What Is COSHH? Hazardous Substance Control Explained
Every business — regardless of size or industry — must comply with health and safety laws. And for most businesses, the COSHH Regulations play a big role in health and safety procedures. If you’re not sure exactly what COSHH is or how to comply with these regulations, here’s everything you need to know.
What Is COSHH?
COSHH is short for “Control of Substances Hazardous to Health”, a set of health and safety regulations. Under these regulations, businesses are required by law to protect workers from potentially harmful substances.
Regardless of which industry your business operates in, the chances are the COSHH regulations will apply to your company. Even businesses in the least dangerous industries will use substances that could be harmful to employees. For example, everyday products, such as cleaning agents, can be considered hazardous.
So employers must take steps to monitor and manage risks, implement control measures and keep exposure to hazardous substances to a minimum.
Why Are the COSHH Regulations Important?
Last year alone, 1.4 million workers in the UK suffered from work-related ill-health. Many injuries and medical conditions, including lung disease and skin cancer, were caused by exposure to dangerous substances. COSHH aims to keep employees out of harm’s way and reduce the number of work-related injuries and health conditions across the UK.
Breaching these regulations puts your workers at risk of harm and ill-health, and non-compliance is also a crime that could result in prosecution. So if you employ anyone who might come into contact with hazardous substances, it’s essential you fully understand the COSHH regulations and how you can comply and keep your workforce safe from harm.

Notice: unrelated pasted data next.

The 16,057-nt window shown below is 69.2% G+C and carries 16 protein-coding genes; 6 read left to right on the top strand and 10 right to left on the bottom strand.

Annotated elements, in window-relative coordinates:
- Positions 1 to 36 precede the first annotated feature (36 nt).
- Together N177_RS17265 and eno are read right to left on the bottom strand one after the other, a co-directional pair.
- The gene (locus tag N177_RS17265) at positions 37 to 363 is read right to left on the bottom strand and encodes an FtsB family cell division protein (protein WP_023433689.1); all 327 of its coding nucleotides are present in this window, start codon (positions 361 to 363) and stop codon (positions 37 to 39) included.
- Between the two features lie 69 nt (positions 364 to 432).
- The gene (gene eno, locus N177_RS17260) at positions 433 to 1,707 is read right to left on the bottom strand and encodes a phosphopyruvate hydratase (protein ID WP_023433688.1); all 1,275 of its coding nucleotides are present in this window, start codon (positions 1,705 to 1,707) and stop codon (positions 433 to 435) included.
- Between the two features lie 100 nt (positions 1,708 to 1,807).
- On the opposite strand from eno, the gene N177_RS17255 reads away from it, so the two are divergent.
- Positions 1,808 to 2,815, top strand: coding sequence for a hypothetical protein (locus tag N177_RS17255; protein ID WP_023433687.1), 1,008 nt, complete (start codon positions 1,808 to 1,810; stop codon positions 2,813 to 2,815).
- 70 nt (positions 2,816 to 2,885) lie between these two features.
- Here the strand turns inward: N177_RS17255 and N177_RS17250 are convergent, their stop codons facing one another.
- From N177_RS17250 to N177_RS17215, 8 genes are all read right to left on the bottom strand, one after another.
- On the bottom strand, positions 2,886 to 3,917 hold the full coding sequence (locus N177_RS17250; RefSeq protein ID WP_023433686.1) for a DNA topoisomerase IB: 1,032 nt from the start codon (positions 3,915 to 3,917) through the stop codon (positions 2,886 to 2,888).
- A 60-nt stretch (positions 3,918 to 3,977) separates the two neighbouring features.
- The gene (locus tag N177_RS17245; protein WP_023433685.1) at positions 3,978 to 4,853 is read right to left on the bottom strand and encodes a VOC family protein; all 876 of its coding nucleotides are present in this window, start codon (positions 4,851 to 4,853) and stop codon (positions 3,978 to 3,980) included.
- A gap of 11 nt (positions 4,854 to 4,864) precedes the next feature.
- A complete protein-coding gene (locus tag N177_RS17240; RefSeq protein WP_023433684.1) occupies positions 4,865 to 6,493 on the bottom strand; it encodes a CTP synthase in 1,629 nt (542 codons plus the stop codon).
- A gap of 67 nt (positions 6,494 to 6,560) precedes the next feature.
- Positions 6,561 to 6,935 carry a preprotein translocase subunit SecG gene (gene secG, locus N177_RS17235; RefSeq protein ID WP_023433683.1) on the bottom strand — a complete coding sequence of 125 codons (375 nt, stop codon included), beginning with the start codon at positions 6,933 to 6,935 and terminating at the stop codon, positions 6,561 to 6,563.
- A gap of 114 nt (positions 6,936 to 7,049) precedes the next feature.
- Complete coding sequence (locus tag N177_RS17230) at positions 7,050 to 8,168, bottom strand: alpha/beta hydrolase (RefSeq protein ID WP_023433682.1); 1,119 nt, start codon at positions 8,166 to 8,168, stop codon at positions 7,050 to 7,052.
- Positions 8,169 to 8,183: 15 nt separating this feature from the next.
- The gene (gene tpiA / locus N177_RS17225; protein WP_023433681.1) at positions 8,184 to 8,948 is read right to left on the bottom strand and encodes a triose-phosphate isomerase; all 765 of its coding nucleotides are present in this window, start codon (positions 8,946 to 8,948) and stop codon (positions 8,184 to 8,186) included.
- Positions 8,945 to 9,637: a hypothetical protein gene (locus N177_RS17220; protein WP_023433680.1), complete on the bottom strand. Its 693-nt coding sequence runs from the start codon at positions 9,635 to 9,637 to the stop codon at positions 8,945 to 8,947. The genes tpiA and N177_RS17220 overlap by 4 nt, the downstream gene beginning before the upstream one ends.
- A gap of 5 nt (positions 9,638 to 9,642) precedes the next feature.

What Is a Hazardous Substance?
Before you can meet the COSHH requirements, you need to know what substances to protect your workers from. Substances can take different forms, including:
- Germs (bacteria and viruses)
Any substances with the potential to cause harm are hazardous. They may be classed as an irritant, a corrosive, toxic or health hazard depending on the danger they present. Dangerous substances can cause health issues when they come into contact with skin or eyes, when they’re inhaled, swallowed or injected. While it’s unlikely your employees will be injecting dangerous substances, they can enter the body’s bloodstream through cuts and open wounds.
Other types of hazardous substances include lead, asbestos and radioactive elements — but the COSHH regulations don’t cover these. That’s not to say businesses shouldn’t protect their employees from these materials — the only reason the COSHH doesn’t include these substances is they have their own specific regulations that you need to follow.
What Are the COSHH Symbols?
Hazardous products are labelled with the relevant COSHH symbols. These indicate how a substance is dangerous and cautions users. COSHH symbols are international, so they’re recognised, understood and used in countries all over the world.
There are nine COSHH symbols. While some are self-explanatory, others might require an explanation — especially if you haven’t come across them before. Here’s a brief description of some of the not-so-obvious COSHH symbols:
- Oxidising: These substances interact with other chemicals and may cause a fire or explosion. Common oxidising substances are oxygen, hydrogen peroxide and halogen elements.